Amenities will include two cat colony rooms, separate quarters for cats and dogs and an outdoor patio with Astroturf where potential adopters can interact with the animals.

“At our current shelter, we used to have grass at one time and now it’s dirt and mud,” Fletcher said. “It’s hard to maintain and hard to sanitize. Anything you spray to kill germs will also kill the grass.”

Houses for newly arrived animals will be located in the back of the building, where they will be cleaned up in a grooming center and also be examined in the on-site veterinary clinic. A veterinarian will be at the shelter three days a week and a veterinary technician will be available five days a week, Fletcher said.

Currently, animals with health problems have to be taken to a local veterinarian, and when animals are adopted the new owners pick them up at a clinic after being spayed or neutered and given shots.

At the new shelter, all of this will be taken care of in-house and animals available for adoption can be taken home immediately.

“It will change the way we do business,” Fletcher said.

McNatt Shelter Drawing

More Space Saves Lives

Because the animal shelter is a public entity and has to accept every animal, it doesn’t qualify as a “no-kill” shelter, meaning that if an animal is at the shelter for too long, it is euthanized.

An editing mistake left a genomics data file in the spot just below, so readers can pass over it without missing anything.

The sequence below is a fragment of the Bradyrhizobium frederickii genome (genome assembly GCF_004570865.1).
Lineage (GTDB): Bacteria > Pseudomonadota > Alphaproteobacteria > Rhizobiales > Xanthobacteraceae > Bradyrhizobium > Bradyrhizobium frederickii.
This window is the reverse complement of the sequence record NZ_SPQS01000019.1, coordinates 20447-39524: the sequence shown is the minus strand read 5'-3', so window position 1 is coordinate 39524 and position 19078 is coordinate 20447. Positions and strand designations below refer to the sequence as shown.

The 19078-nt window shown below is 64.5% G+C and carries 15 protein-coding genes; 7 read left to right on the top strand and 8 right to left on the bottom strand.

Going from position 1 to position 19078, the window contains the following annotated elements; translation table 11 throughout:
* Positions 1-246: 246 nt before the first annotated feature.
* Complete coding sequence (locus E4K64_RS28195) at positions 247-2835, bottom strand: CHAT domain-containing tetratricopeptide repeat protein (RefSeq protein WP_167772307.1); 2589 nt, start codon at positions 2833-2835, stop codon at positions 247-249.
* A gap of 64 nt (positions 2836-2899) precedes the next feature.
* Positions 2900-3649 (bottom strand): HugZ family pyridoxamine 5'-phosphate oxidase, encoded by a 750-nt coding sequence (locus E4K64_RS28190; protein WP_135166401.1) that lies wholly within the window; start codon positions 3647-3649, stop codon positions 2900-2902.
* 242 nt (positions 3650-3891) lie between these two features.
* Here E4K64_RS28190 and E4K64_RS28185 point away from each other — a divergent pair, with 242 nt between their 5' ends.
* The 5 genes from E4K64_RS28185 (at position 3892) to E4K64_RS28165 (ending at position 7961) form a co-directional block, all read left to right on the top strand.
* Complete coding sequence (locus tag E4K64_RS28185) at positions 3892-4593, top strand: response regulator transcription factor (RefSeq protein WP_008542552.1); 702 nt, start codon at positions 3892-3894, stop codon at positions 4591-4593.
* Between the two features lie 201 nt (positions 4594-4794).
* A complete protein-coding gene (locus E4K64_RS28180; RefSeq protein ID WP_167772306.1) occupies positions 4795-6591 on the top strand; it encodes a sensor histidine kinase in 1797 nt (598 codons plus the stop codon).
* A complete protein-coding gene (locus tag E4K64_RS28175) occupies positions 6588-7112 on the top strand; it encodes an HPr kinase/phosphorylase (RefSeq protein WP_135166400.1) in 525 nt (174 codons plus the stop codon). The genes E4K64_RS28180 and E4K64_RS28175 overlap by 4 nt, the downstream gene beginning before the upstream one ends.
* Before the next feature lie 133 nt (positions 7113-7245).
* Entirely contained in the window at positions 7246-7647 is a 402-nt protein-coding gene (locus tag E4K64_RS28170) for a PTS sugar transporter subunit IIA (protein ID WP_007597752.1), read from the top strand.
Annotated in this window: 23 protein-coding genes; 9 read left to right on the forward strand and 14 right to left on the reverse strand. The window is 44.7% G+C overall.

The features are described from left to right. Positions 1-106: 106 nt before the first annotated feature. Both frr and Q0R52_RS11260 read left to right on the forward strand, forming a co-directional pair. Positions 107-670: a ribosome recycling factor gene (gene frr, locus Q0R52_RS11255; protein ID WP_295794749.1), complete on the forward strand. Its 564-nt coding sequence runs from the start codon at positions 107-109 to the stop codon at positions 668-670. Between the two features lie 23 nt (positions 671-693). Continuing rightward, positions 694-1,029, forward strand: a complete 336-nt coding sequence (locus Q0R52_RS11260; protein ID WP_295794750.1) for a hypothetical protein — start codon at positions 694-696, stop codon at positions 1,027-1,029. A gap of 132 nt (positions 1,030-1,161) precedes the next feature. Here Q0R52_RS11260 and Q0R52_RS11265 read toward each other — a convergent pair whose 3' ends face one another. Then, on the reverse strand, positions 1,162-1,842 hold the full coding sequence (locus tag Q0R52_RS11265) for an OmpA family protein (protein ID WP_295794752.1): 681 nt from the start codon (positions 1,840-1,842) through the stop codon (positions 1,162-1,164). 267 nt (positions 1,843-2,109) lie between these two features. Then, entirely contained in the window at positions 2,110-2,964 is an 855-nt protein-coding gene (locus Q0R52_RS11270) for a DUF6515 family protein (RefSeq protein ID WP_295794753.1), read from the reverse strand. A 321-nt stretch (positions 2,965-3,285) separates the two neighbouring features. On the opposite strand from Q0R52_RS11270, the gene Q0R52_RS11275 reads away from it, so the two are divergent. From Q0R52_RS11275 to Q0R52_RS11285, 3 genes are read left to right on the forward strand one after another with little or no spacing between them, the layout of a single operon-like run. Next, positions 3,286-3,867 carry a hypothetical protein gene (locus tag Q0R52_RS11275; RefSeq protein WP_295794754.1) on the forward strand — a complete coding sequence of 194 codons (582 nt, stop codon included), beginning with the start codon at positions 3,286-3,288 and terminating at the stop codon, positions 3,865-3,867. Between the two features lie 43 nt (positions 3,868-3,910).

“If you’re a ‘no-kill’ shelter, you have to turn people away,” Fletcher said. “Generally animals that reach us are sick or people just don’t want them anymore and don’t want to pay the fee to take them someplace else. As a government service, we’re the last stop.”

The goal of the shelter is always 100 percent ‘live release,’ Fletcher said. In 2007, the live release rate was 50 percent, meaning half of the animals at the shelter were euthanized. Now, the rate has risen to 86 percent.

However, the extra space at the new shelter may help boost adoption numbers.

“You can only hold an animal in a cage for so long,” Fletcher said. “Animals get stressed and their behavior changes. It really lowers the chance of someone picking an animal for adoption if it’s wild and jumping and barking because it’s stressed. Having the space means that we get to give those animals an opportunity.”

Even though the shelter is months away from completion, both the community and city management are excited about the prospects that it will provide.

“The community involvement in this has been tremendous,” Fletcher said. “It shows how much people care about what happens to the animals here.”

Center photo: An artist’s rendering of the Linda McNatt Animal Care and Adoption Center shows what the shelter will look like when the construction finishes in late summer. Construction began on the new building on August 1, 2013 but has been delayed by inclement weather. Exterior supports have been put up and roof supports are expected to be raised this week. Graphic courtesy of Scott Fletcher

Feature photo: Construction for the Linda McNatt Animal Care and Adoption Center is expected to be completed by July 2014. The new center is located at 3717 N. Elm St. in Denton.Photo by Zixian Chen / Senior Staff Photographer